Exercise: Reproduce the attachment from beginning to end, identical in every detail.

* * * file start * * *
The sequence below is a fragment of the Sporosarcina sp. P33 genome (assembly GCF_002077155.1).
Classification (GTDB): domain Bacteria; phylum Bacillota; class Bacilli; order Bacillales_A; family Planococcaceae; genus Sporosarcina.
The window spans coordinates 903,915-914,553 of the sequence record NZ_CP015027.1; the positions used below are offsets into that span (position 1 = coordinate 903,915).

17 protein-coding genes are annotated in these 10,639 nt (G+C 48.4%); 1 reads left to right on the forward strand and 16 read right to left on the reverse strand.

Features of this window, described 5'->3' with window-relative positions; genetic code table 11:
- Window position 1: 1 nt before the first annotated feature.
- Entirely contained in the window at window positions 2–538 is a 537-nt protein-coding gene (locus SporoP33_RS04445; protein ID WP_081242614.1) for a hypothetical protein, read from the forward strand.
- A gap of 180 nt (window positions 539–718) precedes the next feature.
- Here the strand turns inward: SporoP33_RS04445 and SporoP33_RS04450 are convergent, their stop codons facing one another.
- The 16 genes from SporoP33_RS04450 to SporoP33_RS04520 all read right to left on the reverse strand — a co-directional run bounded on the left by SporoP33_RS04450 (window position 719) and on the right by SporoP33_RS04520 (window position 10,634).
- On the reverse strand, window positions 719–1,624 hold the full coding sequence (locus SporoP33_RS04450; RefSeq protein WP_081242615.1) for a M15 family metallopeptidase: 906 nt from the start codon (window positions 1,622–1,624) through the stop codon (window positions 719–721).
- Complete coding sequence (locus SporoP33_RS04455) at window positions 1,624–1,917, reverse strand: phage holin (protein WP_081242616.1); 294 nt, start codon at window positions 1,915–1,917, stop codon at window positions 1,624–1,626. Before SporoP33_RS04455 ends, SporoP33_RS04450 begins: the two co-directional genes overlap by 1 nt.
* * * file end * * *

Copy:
The sequence below is a fragment of the Sporosarcina sp. P33 genome (assembly GCF_002077155.1).
Classification (GTDB): domain Bacteria; phylum Bacillota; class Bacilli; order Bacillales_A; family Planococcaceae; genus Sporosarcina.
The window spans coordinates 903,915-914,553 of the sequence record NZ_CP015027.1; the positions used below are offsets into that span (position 1 = coordinate 903,915).

17 protein-coding genes are annotated in these 10,639 nt (G+C 48.4%); 1 reads left to right on the forward strand and 16 read right to left on the reverse strand.

Features of this window, described 5'->3' with window-relative positions; genetic code table 11:
- Window position 1: 1 nt before the first annotated feature.
- Entirely contained in the window at window positions 2–538 is a 537-nt protein-coding gene (locus SporoP33_RS04445; protein ID WP_081242614.1) for a hypothetical protein, read from the forward strand.
- A gap of 180 nt (window positions 539–718) precedes the next feature.
- Here the strand turns inward: SporoP33_RS04445 and SporoP33_RS04450 are convergent, their stop codons facing one another.
- The 16 genes from SporoP33_RS04450 to SporoP33_RS04520 all read right to left on the reverse strand — a co-directional run bounded on the left by SporoP33_RS04450 (window position 719) and on the right by SporoP33_RS04520 (window position 10,634).
- On the reverse strand, window positions 719–1,624 hold the full coding sequence (locus SporoP33_RS04450; RefSeq protein WP_081242615.1) for a M15 family metallopeptidase: 906 nt from the start codon (window positions 1,622–1,624) through the stop codon (window positions 719–721).
- Complete coding sequence (locus SporoP33_RS04455) at window positions 1,624–1,917, reverse strand: phage holin (protein WP_081242616.1); 294 nt, start codon at window positions 1,915–1,917, stop codon at window positions 1,624–1,626. Before SporoP33_RS04455 ends, SporoP33_RS04450 begins: the two co-directional genes overlap by 1 nt.